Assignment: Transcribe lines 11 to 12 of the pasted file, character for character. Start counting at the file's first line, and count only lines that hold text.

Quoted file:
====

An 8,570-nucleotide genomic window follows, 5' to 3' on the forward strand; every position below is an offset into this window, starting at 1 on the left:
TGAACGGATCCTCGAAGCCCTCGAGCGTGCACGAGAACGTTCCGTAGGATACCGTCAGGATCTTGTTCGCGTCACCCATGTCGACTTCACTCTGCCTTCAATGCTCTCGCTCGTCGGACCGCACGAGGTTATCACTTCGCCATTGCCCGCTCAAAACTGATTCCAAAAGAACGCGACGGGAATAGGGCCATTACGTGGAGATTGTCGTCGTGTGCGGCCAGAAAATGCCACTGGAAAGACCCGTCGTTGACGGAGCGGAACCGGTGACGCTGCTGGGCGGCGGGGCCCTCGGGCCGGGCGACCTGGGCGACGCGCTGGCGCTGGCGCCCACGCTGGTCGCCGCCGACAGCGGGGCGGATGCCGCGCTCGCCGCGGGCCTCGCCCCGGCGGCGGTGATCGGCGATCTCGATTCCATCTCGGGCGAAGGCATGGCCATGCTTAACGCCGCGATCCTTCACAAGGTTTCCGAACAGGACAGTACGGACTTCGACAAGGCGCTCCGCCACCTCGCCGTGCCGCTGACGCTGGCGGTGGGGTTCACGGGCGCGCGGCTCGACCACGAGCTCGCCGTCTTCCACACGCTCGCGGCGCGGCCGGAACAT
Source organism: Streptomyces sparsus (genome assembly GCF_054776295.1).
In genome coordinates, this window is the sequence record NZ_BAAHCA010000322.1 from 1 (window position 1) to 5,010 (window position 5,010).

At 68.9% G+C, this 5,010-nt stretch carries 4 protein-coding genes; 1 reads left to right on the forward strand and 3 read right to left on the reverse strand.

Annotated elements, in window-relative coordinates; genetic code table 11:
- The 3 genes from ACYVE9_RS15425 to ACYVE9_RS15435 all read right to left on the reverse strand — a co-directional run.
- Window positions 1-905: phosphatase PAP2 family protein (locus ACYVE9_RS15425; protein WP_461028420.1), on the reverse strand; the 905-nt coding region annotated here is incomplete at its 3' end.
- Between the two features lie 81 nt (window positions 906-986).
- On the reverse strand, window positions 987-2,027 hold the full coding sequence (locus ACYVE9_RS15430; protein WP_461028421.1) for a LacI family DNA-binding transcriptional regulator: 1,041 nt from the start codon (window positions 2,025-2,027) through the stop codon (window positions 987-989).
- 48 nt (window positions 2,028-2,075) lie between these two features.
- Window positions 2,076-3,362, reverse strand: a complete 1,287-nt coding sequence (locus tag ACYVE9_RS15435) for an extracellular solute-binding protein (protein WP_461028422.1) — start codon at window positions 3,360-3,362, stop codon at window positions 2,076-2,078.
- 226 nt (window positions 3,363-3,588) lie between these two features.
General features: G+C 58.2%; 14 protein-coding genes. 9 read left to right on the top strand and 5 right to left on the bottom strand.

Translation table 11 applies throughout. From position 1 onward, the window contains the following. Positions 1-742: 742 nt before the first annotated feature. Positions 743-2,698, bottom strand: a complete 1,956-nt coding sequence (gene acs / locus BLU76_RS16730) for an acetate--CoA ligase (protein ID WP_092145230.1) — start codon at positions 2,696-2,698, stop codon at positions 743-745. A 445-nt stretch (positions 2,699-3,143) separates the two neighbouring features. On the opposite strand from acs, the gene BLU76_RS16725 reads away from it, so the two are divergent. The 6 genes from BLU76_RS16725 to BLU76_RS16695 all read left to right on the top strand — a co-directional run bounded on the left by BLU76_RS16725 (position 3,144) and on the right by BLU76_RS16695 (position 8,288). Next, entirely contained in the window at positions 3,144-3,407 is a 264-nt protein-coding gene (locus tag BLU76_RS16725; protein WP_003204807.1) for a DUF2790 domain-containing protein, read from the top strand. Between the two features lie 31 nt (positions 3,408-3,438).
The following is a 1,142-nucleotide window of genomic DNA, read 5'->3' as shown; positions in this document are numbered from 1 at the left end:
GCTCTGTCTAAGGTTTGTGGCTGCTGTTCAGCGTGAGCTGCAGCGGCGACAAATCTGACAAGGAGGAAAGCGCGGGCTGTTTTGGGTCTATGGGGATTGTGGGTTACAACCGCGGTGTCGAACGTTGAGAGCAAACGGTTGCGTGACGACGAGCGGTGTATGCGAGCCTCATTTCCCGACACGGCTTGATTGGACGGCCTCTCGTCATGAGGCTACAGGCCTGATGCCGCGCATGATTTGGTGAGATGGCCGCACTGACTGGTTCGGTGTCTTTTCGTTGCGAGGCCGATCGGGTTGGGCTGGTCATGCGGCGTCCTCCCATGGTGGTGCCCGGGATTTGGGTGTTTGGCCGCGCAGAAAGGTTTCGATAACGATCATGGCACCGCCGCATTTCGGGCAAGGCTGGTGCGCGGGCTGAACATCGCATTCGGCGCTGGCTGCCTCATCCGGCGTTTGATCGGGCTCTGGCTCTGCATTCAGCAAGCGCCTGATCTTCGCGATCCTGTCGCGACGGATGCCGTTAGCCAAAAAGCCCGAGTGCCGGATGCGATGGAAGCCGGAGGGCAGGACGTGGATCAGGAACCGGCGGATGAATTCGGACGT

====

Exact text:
- 48 nt (window positions 2,028-2,075) lie between these two features.
- Window positions 2,076-3,362, reverse strand: a complete 1,287-nt coding sequence (locus tag ACYVE9_RS15435) for an extracellular solute-binding protein (protein WP_461028422.1) — start codon at window positions 3,360-3,362, stop codon at window positions 2,076-2,078.